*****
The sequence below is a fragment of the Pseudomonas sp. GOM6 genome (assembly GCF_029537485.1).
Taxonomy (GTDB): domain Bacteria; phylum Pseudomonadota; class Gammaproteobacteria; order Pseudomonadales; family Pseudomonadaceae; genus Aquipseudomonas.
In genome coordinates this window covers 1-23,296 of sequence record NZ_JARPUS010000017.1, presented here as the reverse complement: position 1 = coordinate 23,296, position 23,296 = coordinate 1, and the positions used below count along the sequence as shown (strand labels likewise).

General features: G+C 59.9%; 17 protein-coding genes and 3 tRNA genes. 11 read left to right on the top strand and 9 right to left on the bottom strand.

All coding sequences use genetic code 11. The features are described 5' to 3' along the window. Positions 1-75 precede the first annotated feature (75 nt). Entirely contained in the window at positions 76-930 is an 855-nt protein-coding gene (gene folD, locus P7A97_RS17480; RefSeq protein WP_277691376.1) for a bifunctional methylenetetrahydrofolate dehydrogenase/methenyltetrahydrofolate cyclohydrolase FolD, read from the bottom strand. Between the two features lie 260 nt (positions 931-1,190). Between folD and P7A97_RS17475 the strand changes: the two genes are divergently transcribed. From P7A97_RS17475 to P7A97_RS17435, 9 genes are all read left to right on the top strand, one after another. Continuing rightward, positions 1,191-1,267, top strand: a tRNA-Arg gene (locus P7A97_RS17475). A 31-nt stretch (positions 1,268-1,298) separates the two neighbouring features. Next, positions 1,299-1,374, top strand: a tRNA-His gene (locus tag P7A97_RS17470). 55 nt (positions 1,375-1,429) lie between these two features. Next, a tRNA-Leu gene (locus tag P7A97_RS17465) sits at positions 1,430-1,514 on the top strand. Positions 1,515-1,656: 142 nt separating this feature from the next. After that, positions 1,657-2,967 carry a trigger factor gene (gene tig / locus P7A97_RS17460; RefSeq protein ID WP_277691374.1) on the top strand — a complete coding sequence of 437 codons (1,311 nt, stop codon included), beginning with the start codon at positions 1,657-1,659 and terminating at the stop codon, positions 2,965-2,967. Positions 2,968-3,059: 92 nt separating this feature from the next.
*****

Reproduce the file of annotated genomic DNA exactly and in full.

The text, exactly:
The sequence below is a fragment of the Pseudomonas sp. GOM6 genome (assembly GCF_029537485.1).
Taxonomy (GTDB): domain Bacteria; phylum Pseudomonadota; class Gammaproteobacteria; order Pseudomonadales; family Pseudomonadaceae; genus Aquipseudomonas.
In genome coordinates this window covers 1-23,296 of sequence record NZ_JARPUS010000017.1, presented here as the reverse complement: position 1 = coordinate 23,296, position 23,296 = coordinate 1, and the positions used below count along the sequence as shown (strand labels likewise).

General features: G+C 59.9%; 17 protein-coding genes and 3 tRNA genes. 11 read left to right on the top strand and 9 right to left on the bottom strand.

All coding sequences use genetic code 11. The features are described 5' to 3' along the window. Positions 1-75 precede the first annotated feature (75 nt). Entirely contained in the window at positions 76-930 is an 855-nt protein-coding gene (gene folD, locus P7A97_RS17480; RefSeq protein WP_277691376.1) for a bifunctional methylenetetrahydrofolate dehydrogenase/methenyltetrahydrofolate cyclohydrolase FolD, read from the bottom strand. Between the two features lie 260 nt (positions 931-1,190). Between folD and P7A97_RS17475 the strand changes: the two genes are divergently transcribed. From P7A97_RS17475 to P7A97_RS17435, 9 genes are all read left to right on the top strand, one after another. Continuing rightward, positions 1,191-1,267, top strand: a tRNA-Arg gene (locus P7A97_RS17475). A 31-nt stretch (positions 1,268-1,298) separates the two neighbouring features. Next, positions 1,299-1,374, top strand: a tRNA-His gene (locus tag P7A97_RS17470). 55 nt (positions 1,375-1,429) lie between these two features. Next, a tRNA-Leu gene (locus tag P7A97_RS17465) sits at positions 1,430-1,514 on the top strand. Positions 1,515-1,656: 142 nt separating this feature from the next. After that, positions 1,657-2,967 carry a trigger factor gene (gene tig / locus P7A97_RS17460; RefSeq protein ID WP_277691374.1) on the top strand — a complete coding sequence of 437 codons (1,311 nt, stop codon included), beginning with the start codon at positions 1,657-1,659 and terminating at the stop codon, positions 2,965-2,967. Positions 2,968-3,059: 92 nt separating this feature from the next.